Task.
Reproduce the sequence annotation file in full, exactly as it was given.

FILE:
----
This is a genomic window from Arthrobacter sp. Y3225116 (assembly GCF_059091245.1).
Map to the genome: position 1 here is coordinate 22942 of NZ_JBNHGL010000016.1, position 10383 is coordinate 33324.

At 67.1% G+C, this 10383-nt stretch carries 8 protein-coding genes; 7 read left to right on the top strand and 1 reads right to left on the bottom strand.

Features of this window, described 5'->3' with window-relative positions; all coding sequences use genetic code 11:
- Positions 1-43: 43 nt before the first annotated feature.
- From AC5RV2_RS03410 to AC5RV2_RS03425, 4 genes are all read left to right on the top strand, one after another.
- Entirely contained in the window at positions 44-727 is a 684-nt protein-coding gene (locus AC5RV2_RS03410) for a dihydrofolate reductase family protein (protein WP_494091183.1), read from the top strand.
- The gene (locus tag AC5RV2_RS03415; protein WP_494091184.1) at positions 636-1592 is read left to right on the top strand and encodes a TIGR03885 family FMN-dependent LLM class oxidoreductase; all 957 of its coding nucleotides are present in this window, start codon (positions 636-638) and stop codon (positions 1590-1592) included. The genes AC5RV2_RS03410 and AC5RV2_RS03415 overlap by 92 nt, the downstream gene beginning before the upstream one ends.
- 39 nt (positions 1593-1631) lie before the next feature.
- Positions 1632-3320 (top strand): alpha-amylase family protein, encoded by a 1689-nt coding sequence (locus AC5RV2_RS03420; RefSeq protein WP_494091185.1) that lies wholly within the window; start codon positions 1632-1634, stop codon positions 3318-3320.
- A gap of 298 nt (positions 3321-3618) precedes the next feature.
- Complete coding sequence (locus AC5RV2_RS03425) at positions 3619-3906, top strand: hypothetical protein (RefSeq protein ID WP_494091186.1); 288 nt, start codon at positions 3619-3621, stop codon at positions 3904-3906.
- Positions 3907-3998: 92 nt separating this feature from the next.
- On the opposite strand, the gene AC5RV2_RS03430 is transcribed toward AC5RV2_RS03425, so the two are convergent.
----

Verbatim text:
This is a genomic window from Arthrobacter sp. Y3225116 (assembly GCF_059091245.1).
Map to the genome: position 1 here is coordinate 22942 of NZ_JBNHGL010000016.1, position 10383 is coordinate 33324.

At 67.1% G+C, this 10383-nt stretch carries 8 protein-coding genes; 7 read left to right on the top strand and 1 reads right to left on the bottom strand.

Features of this window, described 5'->3' with window-relative positions; all coding sequences use genetic code 11:
- Positions 1-43: 43 nt before the first annotated feature.
- From AC5RV2_RS03410 to AC5RV2_RS03425, 4 genes are all read left to right on the top strand, one after another.
- Entirely contained in the window at positions 44-727 is a 684-nt protein-coding gene (locus AC5RV2_RS03410) for a dihydrofolate reductase family protein (protein WP_494091183.1), read from the top strand.
- The gene (locus tag AC5RV2_RS03415; protein WP_494091184.1) at positions 636-1592 is read left to right on the top strand and encodes a TIGR03885 family FMN-dependent LLM class oxidoreductase; all 957 of its coding nucleotides are present in this window, start codon (positions 636-638) and stop codon (positions 1590-1592) included. The genes AC5RV2_RS03410 and AC5RV2_RS03415 overlap by 92 nt, the downstream gene beginning before the upstream one ends.
- 39 nt (positions 1593-1631) lie before the next feature.
- Positions 1632-3320 (top strand): alpha-amylase family protein, encoded by a 1689-nt coding sequence (locus AC5RV2_RS03420; RefSeq protein WP_494091185.1) that lies wholly within the window; start codon positions 1632-1634, stop codon positions 3318-3320.
- A gap of 298 nt (positions 3321-3618) precedes the next feature.
- Complete coding sequence (locus AC5RV2_RS03425) at positions 3619-3906, top strand: hypothetical protein (RefSeq protein ID WP_494091186.1); 288 nt, start codon at positions 3619-3621, stop codon at positions 3904-3906.
- Positions 3907-3998: 92 nt separating this feature from the next.
- On the opposite strand, the gene AC5RV2_RS03430 is transcribed toward AC5RV2_RS03425, so the two are convergent.